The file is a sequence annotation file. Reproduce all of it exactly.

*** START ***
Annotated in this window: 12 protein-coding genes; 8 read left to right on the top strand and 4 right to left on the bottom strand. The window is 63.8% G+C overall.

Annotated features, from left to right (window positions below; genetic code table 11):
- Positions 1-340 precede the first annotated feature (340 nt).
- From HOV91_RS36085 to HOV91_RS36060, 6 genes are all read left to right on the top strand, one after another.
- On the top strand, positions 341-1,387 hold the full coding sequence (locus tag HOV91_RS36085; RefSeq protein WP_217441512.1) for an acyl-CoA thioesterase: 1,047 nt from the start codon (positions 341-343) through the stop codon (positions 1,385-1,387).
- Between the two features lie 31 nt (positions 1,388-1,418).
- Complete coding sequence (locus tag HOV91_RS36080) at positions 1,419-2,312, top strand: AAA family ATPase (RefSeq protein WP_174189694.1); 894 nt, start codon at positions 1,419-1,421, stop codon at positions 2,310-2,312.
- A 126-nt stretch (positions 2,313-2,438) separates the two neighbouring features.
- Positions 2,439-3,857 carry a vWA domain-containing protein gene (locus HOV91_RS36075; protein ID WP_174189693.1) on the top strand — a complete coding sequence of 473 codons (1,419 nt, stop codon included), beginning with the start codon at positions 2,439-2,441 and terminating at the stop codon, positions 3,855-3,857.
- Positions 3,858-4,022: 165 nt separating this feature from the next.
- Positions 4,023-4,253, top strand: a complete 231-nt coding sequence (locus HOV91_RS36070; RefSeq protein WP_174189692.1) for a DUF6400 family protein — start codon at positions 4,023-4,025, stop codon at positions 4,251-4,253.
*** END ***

Annotated in this window: 12 protein-coding genes; 8 read left to right on the top strand and 4 right to left on the bottom strand. The window is 63.8% G+C overall.

Annotated features, from left to right (window positions below; genetic code table 11):
- Positions 1-340 precede the first annotated feature (340 nt).
- From HOV91_RS36085 to HOV91_RS36060, 6 genes are all read left to right on the top strand, one after another.
- On the top strand, positions 341-1,387 hold the full coding sequence (locus tag HOV91_RS36085; RefSeq protein WP_217441512.1) for an acyl-CoA thioesterase: 1,047 nt from the start codon (positions 341-343) through the stop codon (positions 1,385-1,387).
- Between the two features lie 31 nt (positions 1,388-1,418).
- Complete coding sequence (locus tag HOV91_RS36080) at positions 1,419-2,312, top strand: AAA family ATPase (RefSeq protein WP_174189694.1); 894 nt, start codon at positions 1,419-1,421, stop codon at positions 2,310-2,312.
- A 126-nt stretch (positions 2,313-2,438) separates the two neighbouring features.
- Positions 2,439-3,857 carry a vWA domain-containing protein gene (locus HOV91_RS36075; protein ID WP_174189693.1) on the top strand — a complete coding sequence of 473 codons (1,419 nt, stop codon included), beginning with the start codon at positions 2,439-2,441 and terminating at the stop codon, positions 3,855-3,857.
- Positions 3,858-4,022: 165 nt separating this feature from the next.
- Positions 4,023-4,253, top strand: a complete 231-nt coding sequence (locus HOV91_RS36070; RefSeq protein WP_174189692.1) for a DUF6400 family protein — start codon at positions 4,023-4,025, stop codon at positions 4,251-4,253.